Analyst: Investors have been trained to ignore Korea
U.S. stock benchmarks carved out fresh intraday records on Friday with a big assist from rallying technology shares, helping Wall Street shake off North Korean tensions and aim to cement sharp weekly gains.
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The Dow Jones Industrial Average rose 47 points, or 0.2%, at 22,250. The blue-chip average hit a record intraday record at 22,258.84, and if it closes finishes on Friday, it will mark its fourth straight record close.
The S&P 500 was up about 2 points, or 0.1%, to 2,497, in relatively subdued trade but enough to take the broad-market index to an all-time high. The Nasdaq Composite Index was up 22 points, or 0.4%, to 6,451, hitting a intraday record at 6,464.27.
For the week, the Dow is up 2%, the S&P is up 1.4% and the Nasdaq is up 1.4%. All three are on track for their third positive week of the past four.
The outsize move in the Nasdaq was due to the technology sector, which climbed 0.4% thanks to strength in semiconductor stocks. Nvidia Corp (NVDA) gained 5.5% after Evercore ISI raised its price target on the company to $250 from $180. Advanced Micro Devices(AMD) was up 2.8%. Both were among the biggest percentage gainers on the S&P 500. The iShares PHLX Semiconductor ETF(SOXX) rose 1.7% in its fifth straight daily advance, putting the fund on track for its biggest weekly gain since July.
The strength in chip makers offset weakness in Oracle Corp.(ORCL), which fell 6.4% after the software giant's outlook late Thursday (http://www.marketwatch.com/story/oracle-stock-flips-to-a-post-earnings-loss-after-guidance-2017-09-14) came in below Wall Street's expectations.
See:Oracle outlook raises concerns about growth (http://www.marketwatch.com/story/oracle-outlook-raises-concerns-about-growth-2017-09-14)
Geopolitical issues remained in view after North Korea fired a missile over Japan (http://www.marketwatch.com/story/un-security-council-to-hold-emergency-meeting-after-latest-north-korean-missile-test-2017-09-14) for the second time in less than a month, defying rising international efforts to force it to abandon course. In a rare move, South Korea responded by immediately conducting a simulated strike of the North Korean launch site, while alerts were sent in Japan to smartphones of people living in areas where the missile passed over early Friday local time.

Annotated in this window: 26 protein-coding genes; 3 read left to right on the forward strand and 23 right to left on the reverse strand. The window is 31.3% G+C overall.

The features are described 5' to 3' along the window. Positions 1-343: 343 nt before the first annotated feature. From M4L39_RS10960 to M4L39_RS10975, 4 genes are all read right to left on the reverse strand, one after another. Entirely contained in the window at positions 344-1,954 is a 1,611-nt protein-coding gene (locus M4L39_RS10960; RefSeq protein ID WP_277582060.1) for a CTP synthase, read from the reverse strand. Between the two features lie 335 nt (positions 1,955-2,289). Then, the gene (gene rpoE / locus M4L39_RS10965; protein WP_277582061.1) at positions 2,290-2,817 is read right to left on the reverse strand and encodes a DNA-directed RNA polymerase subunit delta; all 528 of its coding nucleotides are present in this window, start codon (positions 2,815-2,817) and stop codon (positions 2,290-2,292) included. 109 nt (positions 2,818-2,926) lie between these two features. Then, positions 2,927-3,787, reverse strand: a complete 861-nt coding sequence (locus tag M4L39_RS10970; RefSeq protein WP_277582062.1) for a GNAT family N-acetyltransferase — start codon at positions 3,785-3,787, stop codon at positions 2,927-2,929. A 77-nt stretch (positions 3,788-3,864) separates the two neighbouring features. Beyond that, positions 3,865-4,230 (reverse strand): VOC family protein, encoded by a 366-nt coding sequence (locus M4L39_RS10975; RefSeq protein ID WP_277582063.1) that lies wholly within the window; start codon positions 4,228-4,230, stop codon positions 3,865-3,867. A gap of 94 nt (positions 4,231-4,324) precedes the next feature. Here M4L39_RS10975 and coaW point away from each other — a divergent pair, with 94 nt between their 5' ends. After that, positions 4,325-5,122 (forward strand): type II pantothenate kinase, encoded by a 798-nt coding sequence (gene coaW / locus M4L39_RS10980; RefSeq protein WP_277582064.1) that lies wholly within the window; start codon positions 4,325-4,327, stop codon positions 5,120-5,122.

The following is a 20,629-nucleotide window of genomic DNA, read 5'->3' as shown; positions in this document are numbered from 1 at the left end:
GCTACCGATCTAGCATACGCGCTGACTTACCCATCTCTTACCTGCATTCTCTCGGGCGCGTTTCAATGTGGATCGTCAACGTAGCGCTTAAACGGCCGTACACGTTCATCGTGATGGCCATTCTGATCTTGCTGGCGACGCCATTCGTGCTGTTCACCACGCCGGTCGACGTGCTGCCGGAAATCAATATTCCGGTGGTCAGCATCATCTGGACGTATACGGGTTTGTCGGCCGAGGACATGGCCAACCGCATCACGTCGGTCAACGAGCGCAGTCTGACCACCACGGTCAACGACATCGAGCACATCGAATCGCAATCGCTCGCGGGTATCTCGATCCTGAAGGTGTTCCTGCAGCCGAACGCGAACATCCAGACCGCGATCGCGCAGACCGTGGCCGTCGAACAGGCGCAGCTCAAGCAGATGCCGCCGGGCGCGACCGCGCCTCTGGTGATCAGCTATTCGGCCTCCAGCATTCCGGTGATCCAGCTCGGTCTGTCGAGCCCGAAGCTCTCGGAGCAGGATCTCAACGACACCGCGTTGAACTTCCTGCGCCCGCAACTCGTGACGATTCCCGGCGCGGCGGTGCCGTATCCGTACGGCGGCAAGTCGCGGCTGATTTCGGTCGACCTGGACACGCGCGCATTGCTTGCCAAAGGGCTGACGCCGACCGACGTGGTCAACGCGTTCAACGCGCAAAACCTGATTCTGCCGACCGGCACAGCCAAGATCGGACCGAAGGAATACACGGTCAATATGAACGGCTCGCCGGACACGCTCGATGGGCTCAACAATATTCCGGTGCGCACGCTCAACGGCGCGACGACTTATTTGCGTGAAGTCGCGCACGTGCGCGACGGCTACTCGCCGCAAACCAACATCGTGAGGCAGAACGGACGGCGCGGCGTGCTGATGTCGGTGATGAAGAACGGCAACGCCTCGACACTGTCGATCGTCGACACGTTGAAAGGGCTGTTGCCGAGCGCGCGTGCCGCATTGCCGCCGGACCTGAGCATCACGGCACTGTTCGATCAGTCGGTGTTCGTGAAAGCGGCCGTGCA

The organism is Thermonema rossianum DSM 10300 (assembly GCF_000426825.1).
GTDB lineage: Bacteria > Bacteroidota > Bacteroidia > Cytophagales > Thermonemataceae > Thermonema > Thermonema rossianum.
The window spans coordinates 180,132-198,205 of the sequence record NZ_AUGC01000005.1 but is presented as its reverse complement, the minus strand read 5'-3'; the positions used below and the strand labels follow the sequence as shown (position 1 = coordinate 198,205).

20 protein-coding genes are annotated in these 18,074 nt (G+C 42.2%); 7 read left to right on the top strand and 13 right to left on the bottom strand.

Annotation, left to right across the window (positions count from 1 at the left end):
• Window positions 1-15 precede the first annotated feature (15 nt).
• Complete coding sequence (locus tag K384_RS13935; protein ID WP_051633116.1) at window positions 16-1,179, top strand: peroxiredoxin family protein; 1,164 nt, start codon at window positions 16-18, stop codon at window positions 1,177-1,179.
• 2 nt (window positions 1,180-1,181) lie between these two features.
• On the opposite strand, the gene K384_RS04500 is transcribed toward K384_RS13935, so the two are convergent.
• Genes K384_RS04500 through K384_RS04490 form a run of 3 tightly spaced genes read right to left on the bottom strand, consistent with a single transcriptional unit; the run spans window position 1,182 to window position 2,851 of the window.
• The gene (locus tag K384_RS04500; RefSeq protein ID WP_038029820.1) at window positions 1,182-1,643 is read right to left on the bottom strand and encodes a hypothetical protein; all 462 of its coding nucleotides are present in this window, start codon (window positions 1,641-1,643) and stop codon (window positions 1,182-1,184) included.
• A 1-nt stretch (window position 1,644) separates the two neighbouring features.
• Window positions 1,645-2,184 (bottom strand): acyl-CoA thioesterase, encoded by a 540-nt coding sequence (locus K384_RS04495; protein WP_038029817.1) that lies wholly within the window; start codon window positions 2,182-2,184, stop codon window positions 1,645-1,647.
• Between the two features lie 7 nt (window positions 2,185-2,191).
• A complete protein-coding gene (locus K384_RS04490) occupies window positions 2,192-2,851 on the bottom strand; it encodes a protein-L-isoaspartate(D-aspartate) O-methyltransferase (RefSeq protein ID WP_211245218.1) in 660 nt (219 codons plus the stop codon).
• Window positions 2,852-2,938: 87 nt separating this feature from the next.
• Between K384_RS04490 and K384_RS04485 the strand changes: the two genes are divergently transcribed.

"Investors have been programmed to more or less ignore stuff with Korea. The last two or three times this kind of thing occurred we went down a little, only to turn back higher. We've learned to buy on the dips," said Terry Morris, senior vice president and senior equity manager for National Penn Investors Trust Company.
Gold futures (http://www.marketwatch.com/story/golds-safe-haven-lift-fades-leaving-weekly-retreat-intact-2017-09-15)--which tend to draw buyers in times of geopolitical tension--were unchanged at $1,329.6 as an earlier gain faded. The precious metal had climbed to around $1,338 an ounce following North Korea's latest move.
South Korea's Kospi index closed 0.4% higher, bouncing back from an earlier drop, as Asian markets overall finished mixed (http://www.marketwatch.com/story/asian-stocks-mostly-retreat-after-north-koreas-latest-missile-test-2017-09-14).
The geopolitical tension comes at a time when investors have become concerned about valuations and there are questions about the pace of economic growth. The latest economic data failed to provide much clarity on the state of the economy. U.S. retail sales unexpectedly fell in August (http://www.marketwatch.com/story/us-retail-sales-slump-near-end-of-summer-2017-09-15), dropping 0.2% in their second decline of the past three months. Separately, the Empire State factory gauge hit 24.4 in September, down slightly.
Check out:MarketWatch's Economic Calendar (http://www.marketwatch.com/economy-politics/calendars/economic)
U.S. industrial output fell 0.9% in August, its first drop in seven months. The Federal Reserve said the decline was mostly due to the recent impact of Hurricane Harvey. The storm also had an impact on consumer sentiment, which fell slightly in August (http://www.marketwatch.com/story/consumer-sentiment-falls-slightly-in-september-amid-hurricane-concerns-2017-09-15).
"Valuations are stretched, but I don't believe we're in bubble territory. The market can go a lot higher," Morris said. "Recent data has been mixed, but given the storms it's hard to read too much into it."
Other markets:Oil futures (http://www.marketwatch.com/story/oil-sees-modest-losses-after-north-korea-missile-test-2017-09-15) were modestly higher, remaining on track for a weekly gain of about 5%. European stocks were mostly lower, largely staying on course for a weekly advance (http://www.marketwatch.com/story/european-stocks-head-for-16-weekly-rise-as-investors-shake-off-north-korea-jitters-2017-09-15). The ICE U.S. Dollar Index lost ground, but still was up for the week, as the pound hit a fresh 2017 high against the buck (http://www.marketwatch.com/story/ballistic-pound-shoots-up-to-highest-level-since-brexit-vote-2017-09-15) above the $1.36 mark following another hawkish signal from the Bank of England (http://www.marketwatch.com/story/boe-dove-vlieghe-now-sees-need-for-rate-hike-2017-09-15).
(END) Dow Jones Newswires
September 15, 2017 11:39 ET (15:39 GMT)
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